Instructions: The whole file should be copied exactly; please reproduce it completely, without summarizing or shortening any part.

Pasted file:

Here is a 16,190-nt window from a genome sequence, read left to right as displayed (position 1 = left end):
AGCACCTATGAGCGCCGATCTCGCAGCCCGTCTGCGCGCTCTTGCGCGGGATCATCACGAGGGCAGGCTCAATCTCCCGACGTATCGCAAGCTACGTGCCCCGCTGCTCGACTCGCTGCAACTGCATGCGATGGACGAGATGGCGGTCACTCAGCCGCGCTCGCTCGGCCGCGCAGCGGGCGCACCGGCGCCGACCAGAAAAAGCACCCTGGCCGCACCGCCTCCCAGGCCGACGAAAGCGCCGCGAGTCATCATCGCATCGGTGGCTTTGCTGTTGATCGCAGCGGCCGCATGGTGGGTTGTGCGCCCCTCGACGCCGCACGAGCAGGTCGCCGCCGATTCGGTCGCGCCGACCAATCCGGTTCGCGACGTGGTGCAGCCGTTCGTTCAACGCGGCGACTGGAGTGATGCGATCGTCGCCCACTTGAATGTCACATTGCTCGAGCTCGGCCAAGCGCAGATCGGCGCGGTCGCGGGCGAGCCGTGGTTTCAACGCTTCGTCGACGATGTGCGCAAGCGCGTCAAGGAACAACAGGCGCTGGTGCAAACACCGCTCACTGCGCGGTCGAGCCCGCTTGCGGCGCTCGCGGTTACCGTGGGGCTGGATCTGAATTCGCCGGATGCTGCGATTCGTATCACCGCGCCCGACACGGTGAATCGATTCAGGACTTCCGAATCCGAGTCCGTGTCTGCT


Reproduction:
Here is a 16,190-nt window from a genome sequence, read left to right as displayed (position 1 = left end):
AGCACCTATGAGCGCCGATCTCGCAGCCCGTCTGCGCGCTCTTGCGCGGGATCATCACGAGGGCAGGCTCAATCTCCCGACGTATCGCAAGCTACGTGCCCCGCTGCTCGACTCGCTGCAACTGCATGCGATGGACGAGATGGCGGTCACTCAGCCGCGCTCGCTCGGCCGCGCAGCGGGCGCACCGGCGCCGACCAGAAAAAGCACCCTGGCCGCACCGCCTCCCAGGCCGACGAAAGCGCCGCGAGTCATCATCGCATCGGTGGCTTTGCTGTTGATCGCAGCGGCCGCATGGTGGGTTGTGCGCCCCTCGACGCCGCACGAGCAGGTCGCCGCCGATTCGGTCGCGCCGACCAATCCGGTTCGCGACGTGGTGCAGCCGTTCGTTCAACGCGGCGACTGGAGTGATGCGATCGTCGCCCACTTGAATGTCACATTGCTCGAGCTCGGCCAAGCGCAGATCGGCGCGGTCGCGGGCGAGCCGTGGTTTCAACGCTTCGTCGACGATGTGCGCAAGCGCGTCAAGGAACAACAGGCGCTGGTGCAAACACCGCTCACTGCGCGGTCGAGCCCGCTTGCGGCGCTCGCGGTTACCGTGGGGCTGGATCTGAATTCGCCGGATGCTGCGATTCGTATCACCGCGCCCGACACGGTGAATCGATTCAGGACTTCCGAATCCGAGTCCGTGTCTGCT